Arthur Hugh Clough: A Monograph

G. Bell and sons, 1883 - 333 頁

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第 206 頁 - Say not, the struggle nought availeth, The labour and the wounds are vain, The enemy faints not, nor faileth, And as things have been they remain.
第 145 頁 - He cometh not, the people cries, Nor bringeth God to sight : Lo these thy gods, that safety give, Adore and keep the feast ! Deluding and deluded cries The Prophet's brother-Priest : And Israel all bows down to fall Before the gilded beast. Devout, indeed ! that priestly creed, O Man, reject as sin ; The clouded hill attend thou still, And him that went within. He yet shall bring some worthy thing For waiting souls to see ; Some sacred word that he hath heard Their light and life shall be ; Some...
第 119 頁 - No more shall grief of mine the season wrong: I hear the echoes through the mountains throng, The winds come to me from the fields of sleep, And all the earth is gay...
第 98 頁 - Too rare, too rare, grow now my visits here, But once I knew each field, each flower, each stick; And with the country-folk acquaintance made By barn in threshing-time, by new-built rick. Here, too, our shepherd-pipes we first assay'd. Ah me! this many a year My pipe is lost, my shepherd's holiday...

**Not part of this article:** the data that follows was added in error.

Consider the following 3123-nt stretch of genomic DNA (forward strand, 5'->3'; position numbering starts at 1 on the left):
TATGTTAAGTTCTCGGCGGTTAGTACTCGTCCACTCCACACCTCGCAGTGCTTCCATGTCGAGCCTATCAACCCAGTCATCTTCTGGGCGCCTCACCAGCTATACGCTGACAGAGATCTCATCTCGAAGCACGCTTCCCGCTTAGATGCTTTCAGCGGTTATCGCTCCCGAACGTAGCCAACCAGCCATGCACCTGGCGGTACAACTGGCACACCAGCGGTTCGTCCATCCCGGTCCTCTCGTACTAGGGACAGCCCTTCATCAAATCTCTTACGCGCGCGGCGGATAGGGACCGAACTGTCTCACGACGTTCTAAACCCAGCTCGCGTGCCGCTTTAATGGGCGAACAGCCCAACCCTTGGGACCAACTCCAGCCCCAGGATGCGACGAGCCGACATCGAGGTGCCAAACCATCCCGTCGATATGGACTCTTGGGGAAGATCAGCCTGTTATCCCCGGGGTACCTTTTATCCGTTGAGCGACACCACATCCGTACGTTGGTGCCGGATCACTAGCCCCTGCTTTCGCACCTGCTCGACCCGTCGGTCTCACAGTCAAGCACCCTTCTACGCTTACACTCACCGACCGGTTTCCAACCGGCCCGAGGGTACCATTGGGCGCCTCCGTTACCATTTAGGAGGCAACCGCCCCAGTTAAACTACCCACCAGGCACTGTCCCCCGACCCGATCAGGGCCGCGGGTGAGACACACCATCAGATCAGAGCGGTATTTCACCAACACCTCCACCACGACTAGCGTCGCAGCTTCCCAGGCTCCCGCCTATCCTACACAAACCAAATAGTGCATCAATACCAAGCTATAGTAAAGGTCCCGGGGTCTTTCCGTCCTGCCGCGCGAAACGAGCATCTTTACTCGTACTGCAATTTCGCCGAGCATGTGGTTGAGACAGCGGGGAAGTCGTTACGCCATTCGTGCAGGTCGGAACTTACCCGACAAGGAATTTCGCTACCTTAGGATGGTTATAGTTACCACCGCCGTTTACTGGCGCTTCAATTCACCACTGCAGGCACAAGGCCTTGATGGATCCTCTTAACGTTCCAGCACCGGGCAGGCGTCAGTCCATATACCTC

第 246 頁 - Half dust, half deity, alike unfit To sink or soar, with our mixed essence, make A conflict of its elements, and breathe The breath of degradation and of pride, Contending with low wants and lofty will, Till our mortality predominates, And men are — what they name not to themselves, And trust not to each other.
第 229 頁 - But country folks who live beneath The shadow of the steeple; The parson and the parson's wife, And mostly married people...
第 312 頁 - In garden plots the children play, The fields the labourers till, And houses stand on either hand, And thou descendest still. O life descending into death, Our waking eyes behold, Parent and friend thy lapse attend, Companions young and old.
第 186 頁 - Thus fell the boy on the beast ; thus rolled up the beast in his horror, Once, as the dead eyes glared into his ; then his sides, death-sharpened, Stiffened and stood, brown rock, in the wash of the wandering water.
第 323 頁 - Sincerity, his indisputable air of Truth. Here are no fabulous woes or joys; no hollow fantastic sentimentalities ; no wiredrawn refmings, either in thought or feeling: the passion that is traced before us has glowed in a living heart; the opinion he utters has risen in his own understanding, and been a light to his own steps.
第 324 頁 - Si vis me fiere, is applicable in a wider sense than the literal one. To every poet, to every writer, we might say : Be true, if you would be believed. Let a man but speak forth with genuine earnestness the thought, the emotion, the actual condition of his own heart ; and other men, so strangely are we all knit together, by the tie of sympathy, must and will give heed to him.